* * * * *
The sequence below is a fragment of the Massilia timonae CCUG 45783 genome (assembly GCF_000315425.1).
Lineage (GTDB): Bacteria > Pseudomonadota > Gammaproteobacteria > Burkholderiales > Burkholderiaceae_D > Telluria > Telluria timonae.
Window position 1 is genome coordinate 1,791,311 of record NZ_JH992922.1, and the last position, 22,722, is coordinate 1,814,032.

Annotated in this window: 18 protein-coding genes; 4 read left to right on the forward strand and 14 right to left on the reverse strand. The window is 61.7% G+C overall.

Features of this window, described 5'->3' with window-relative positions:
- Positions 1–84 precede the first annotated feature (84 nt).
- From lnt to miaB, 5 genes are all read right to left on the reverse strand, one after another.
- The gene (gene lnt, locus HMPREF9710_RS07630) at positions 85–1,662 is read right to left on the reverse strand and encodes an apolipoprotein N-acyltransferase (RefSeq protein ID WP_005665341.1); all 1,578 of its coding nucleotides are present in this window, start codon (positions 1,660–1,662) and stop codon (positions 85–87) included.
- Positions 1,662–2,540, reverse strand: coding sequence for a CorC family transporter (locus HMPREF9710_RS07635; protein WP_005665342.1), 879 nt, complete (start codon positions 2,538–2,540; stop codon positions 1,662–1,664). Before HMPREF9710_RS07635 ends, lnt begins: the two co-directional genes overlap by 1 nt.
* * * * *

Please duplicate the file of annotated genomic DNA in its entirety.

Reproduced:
The sequence below is a fragment of the Massilia timonae CCUG 45783 genome (assembly GCF_000315425.1).
Lineage (GTDB): Bacteria > Pseudomonadota > Gammaproteobacteria > Burkholderiales > Burkholderiaceae_D > Telluria > Telluria timonae.
Window position 1 is genome coordinate 1,791,311 of record NZ_JH992922.1, and the last position, 22,722, is coordinate 1,814,032.

Annotated in this window: 18 protein-coding genes; 4 read left to right on the forward strand and 14 right to left on the reverse strand. The window is 61.7% G+C overall.

Features of this window, described 5'->3' with window-relative positions:
- Positions 1–84 precede the first annotated feature (84 nt).
- From lnt to miaB, 5 genes are all read right to left on the reverse strand, one after another.
- The gene (gene lnt, locus HMPREF9710_RS07630) at positions 85–1,662 is read right to left on the reverse strand and encodes an apolipoprotein N-acyltransferase (RefSeq protein ID WP_005665341.1); all 1,578 of its coding nucleotides are present in this window, start codon (positions 1,660–1,662) and stop codon (positions 85–87) included.
- Positions 1,662–2,540, reverse strand: coding sequence for a CorC family transporter (locus HMPREF9710_RS07635; protein WP_005665342.1), 879 nt, complete (start codon positions 2,538–2,540; stop codon positions 1,662–1,664). Before HMPREF9710_RS07635 ends, lnt begins: the two co-directional genes overlap by 1 nt.